Lisa Webb Takes Second Place in Husbandry Category at the AALAS Meeting
We are proud to announce that the work of one of our team members has been recognized while on display at the AALAS National Meeting in November. Lisa Webb designed a study to prove whether the type of environmental enrichment would have a positive effect to help reduce food grinding in mice. Lisa received peer support on the project and she was very excited when she was selected by the AALAS committee to present at the National Meeting.
Food grinding is a common problem observed among CD-1 mice. It occurs when rodents chew food pellets, but do not consume them, resulting in excessive food particles (orts) in the cage bedding. Overall, this study demonstrates environmental enrichment that promotes nesting behavior in mice can be used to help decrease food grinding behavior leading to improved animal welfare and well being while decreasing management costs. The abstract and poster submitted are available for reading below.
“Can Type of Environmental Enrichment Help Reduce food Grinding in Mice” by Lisa Webb, took second place in the Husbandry Category out of 100 entries. Following Lisa’s presentation, many people from the audience approached her to further discuss her ideas.
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ABSTRACT: Can Type of Environmental Enrichment Help Reduce Food Grinding in Mice?
LH Webb* , A Pacio Research Triangle Park, Mispro Biotech Services Corporation, Durham, NC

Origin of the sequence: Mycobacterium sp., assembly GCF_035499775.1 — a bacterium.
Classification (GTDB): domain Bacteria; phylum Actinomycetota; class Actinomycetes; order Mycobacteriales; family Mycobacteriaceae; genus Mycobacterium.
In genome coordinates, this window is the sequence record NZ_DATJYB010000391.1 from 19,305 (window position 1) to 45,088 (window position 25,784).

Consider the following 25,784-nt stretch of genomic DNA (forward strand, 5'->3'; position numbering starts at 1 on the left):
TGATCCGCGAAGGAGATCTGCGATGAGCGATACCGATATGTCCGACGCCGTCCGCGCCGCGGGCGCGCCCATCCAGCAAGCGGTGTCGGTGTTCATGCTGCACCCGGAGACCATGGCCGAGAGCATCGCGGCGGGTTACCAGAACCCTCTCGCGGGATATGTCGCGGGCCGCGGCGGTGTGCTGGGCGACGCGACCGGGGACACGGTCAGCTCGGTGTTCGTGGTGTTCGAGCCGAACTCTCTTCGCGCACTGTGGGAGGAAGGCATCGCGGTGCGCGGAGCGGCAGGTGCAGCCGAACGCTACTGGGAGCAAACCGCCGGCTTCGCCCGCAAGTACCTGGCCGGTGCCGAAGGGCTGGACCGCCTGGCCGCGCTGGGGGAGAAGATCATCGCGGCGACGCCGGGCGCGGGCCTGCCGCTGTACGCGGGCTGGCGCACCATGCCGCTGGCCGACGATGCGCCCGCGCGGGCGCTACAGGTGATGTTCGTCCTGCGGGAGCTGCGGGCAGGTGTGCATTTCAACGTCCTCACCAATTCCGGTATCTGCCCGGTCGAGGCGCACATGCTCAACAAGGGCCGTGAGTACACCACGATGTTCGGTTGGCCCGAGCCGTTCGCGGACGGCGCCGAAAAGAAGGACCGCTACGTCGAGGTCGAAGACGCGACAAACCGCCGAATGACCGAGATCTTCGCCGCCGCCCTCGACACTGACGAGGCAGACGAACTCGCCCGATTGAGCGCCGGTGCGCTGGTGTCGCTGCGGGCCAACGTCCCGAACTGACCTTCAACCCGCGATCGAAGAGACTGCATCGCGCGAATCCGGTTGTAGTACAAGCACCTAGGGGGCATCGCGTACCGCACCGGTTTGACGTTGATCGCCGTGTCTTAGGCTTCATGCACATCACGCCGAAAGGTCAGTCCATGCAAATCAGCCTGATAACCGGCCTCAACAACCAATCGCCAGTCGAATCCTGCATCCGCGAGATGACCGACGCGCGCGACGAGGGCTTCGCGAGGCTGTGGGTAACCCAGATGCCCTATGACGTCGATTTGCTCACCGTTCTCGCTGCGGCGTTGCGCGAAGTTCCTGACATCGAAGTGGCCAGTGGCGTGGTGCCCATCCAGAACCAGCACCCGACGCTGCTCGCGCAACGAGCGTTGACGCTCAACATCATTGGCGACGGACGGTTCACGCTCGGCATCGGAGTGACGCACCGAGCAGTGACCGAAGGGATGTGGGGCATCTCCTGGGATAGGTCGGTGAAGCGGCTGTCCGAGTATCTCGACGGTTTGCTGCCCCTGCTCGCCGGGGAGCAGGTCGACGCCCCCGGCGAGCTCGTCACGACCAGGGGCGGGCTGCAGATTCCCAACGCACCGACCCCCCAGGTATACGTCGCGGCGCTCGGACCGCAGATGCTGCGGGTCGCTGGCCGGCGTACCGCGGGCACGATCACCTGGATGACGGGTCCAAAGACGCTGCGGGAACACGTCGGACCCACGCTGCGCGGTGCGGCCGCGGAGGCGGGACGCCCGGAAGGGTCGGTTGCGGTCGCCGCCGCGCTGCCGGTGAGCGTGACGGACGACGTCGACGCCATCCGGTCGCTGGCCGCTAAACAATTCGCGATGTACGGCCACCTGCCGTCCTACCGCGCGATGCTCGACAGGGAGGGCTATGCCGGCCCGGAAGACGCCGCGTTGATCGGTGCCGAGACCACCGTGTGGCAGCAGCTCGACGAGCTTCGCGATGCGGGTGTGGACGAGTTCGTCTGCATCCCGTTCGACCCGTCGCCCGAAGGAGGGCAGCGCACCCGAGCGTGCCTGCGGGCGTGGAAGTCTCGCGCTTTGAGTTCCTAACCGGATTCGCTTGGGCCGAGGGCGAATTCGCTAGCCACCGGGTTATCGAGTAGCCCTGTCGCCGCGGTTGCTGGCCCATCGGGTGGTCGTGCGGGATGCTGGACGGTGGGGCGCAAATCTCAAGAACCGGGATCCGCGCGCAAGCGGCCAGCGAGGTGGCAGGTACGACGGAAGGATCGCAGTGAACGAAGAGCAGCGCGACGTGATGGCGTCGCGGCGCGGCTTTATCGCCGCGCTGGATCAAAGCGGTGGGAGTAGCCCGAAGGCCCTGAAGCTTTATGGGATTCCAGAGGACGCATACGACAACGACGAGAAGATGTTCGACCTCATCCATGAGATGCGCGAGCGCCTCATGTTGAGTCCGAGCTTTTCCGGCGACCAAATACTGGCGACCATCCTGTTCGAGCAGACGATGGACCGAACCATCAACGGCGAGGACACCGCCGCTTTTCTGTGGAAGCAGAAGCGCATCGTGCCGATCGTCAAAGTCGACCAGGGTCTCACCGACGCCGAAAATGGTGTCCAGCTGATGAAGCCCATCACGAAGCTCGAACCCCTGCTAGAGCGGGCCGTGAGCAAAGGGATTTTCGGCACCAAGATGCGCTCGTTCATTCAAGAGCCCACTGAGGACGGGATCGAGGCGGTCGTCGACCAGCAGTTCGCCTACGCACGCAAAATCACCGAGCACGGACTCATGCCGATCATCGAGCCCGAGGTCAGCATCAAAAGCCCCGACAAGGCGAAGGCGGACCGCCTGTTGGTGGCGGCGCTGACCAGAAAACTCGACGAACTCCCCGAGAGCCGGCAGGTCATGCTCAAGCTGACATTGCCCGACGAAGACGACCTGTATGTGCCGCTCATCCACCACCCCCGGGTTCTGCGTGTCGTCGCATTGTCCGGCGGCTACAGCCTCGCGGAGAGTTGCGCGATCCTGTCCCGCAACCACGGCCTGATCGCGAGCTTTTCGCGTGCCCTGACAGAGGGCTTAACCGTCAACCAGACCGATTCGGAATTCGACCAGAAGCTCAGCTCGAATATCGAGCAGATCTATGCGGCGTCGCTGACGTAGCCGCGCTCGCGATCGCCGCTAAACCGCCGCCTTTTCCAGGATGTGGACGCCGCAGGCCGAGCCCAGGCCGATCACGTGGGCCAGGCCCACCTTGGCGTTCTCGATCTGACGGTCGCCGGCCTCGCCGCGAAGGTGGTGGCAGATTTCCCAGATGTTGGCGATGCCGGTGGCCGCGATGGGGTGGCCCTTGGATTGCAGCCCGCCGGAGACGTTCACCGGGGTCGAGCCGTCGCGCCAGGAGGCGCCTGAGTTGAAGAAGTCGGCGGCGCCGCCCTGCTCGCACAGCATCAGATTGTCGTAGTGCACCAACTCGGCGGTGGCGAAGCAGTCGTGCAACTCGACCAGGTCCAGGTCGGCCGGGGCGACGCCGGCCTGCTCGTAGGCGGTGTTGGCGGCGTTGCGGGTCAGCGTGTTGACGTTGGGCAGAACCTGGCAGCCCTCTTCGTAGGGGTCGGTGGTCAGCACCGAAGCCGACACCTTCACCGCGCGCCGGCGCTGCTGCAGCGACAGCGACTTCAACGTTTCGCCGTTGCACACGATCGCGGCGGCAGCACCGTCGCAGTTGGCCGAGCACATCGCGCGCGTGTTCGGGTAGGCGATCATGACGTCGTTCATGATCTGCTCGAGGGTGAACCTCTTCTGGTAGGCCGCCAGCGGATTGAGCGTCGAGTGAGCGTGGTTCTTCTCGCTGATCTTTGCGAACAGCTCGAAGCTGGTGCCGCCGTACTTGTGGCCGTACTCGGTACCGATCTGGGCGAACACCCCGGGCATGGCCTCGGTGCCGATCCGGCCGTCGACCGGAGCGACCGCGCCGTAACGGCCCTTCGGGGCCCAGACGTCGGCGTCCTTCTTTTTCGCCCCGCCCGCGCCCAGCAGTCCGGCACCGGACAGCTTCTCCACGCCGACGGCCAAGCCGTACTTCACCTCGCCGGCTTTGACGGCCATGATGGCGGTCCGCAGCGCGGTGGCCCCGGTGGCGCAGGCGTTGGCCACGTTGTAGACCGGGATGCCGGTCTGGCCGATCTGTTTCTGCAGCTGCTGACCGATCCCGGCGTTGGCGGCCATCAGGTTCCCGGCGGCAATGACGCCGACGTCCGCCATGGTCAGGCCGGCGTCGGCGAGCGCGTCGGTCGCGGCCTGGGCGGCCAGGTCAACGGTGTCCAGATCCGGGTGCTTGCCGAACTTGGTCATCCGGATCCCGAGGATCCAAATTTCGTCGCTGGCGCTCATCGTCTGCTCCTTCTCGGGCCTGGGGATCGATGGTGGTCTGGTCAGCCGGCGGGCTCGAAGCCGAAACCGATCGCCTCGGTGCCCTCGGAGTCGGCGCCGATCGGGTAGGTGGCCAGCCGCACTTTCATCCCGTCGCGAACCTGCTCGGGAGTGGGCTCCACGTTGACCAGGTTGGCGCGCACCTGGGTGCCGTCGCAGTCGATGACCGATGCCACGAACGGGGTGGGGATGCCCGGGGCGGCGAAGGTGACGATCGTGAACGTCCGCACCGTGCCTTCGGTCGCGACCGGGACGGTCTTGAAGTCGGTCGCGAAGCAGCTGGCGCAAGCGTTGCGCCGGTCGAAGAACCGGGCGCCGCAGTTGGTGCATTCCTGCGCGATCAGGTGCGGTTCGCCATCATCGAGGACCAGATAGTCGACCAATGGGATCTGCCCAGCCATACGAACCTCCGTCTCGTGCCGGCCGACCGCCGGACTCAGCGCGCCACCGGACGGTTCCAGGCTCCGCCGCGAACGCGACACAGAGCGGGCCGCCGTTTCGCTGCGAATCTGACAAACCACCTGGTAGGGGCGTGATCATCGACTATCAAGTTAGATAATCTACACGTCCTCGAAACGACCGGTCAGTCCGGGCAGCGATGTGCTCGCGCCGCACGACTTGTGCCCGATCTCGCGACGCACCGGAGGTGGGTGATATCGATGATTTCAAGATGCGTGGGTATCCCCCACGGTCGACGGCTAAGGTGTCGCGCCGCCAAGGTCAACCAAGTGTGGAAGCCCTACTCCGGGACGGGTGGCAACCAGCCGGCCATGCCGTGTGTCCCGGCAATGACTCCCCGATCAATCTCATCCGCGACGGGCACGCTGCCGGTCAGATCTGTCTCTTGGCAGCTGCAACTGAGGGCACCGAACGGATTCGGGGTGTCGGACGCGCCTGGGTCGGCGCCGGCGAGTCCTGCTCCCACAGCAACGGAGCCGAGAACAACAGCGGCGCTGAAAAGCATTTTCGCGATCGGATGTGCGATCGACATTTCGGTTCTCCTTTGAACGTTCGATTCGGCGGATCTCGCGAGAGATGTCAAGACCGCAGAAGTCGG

We questioned if different types of environmental enrichment can affect or reduce food grinding in research mice. Food grinding is a common problem observed among CD-1 mice in our animal program. It occurs when rodents chew food pellets, but do not consume them, resulting in excessive food particles (orts) in the cage bedding. Food grinding leads to more frequent cage changes attributing to increased animal stress, as well as higher food and management costs. The hypothesis is that food grinding occurs due to boredom, composition of diet, or lack of natural behavior opportunities. According to previous published studies conducted to evaluate if the causes of food grinding were behavioral or nutritional deficits, it was concluded that change in diet or additional nutritional enrichment (i.e. sunflower seeds) was most effective at reducing overall food grinding behavior. However, as is the case in most animal studies, change in diet or added edible enrichment is considered an unacceptable study variable. In our animal program, a modification to environmental enrichment is the initial approach to address stereotypical behaviors. This study compared mice known for grinding (CD-1 male and females) with mice not known for grinding (C57BL/6 males). Mice were given a different enrichment type each week, starting with a single product followed by combinations of products for 1 week each. Food consumption, individual body weight, and visual ort rating scale were measured over the 13-week study. Preliminary data results suggest that a single enrichment product offered has little to no impact on food grinding behavior. Mice had increased weight gain when offered nesting enrichment as compared to enrichment that promoted chewing behaviors, which resulted in weight loss. This suggests that, when given a single product, mice prefer nesting enrichment versus chewing enrichment as represented by increased individual body weights, but has mixed results on reducing food grinding behavior. Overall, this study demonstrates environmental enrichment that promotes nesting behavior in mice can be used to help decrease food grinding behavior leading to improved animal welfare and well being while decreasing management costs.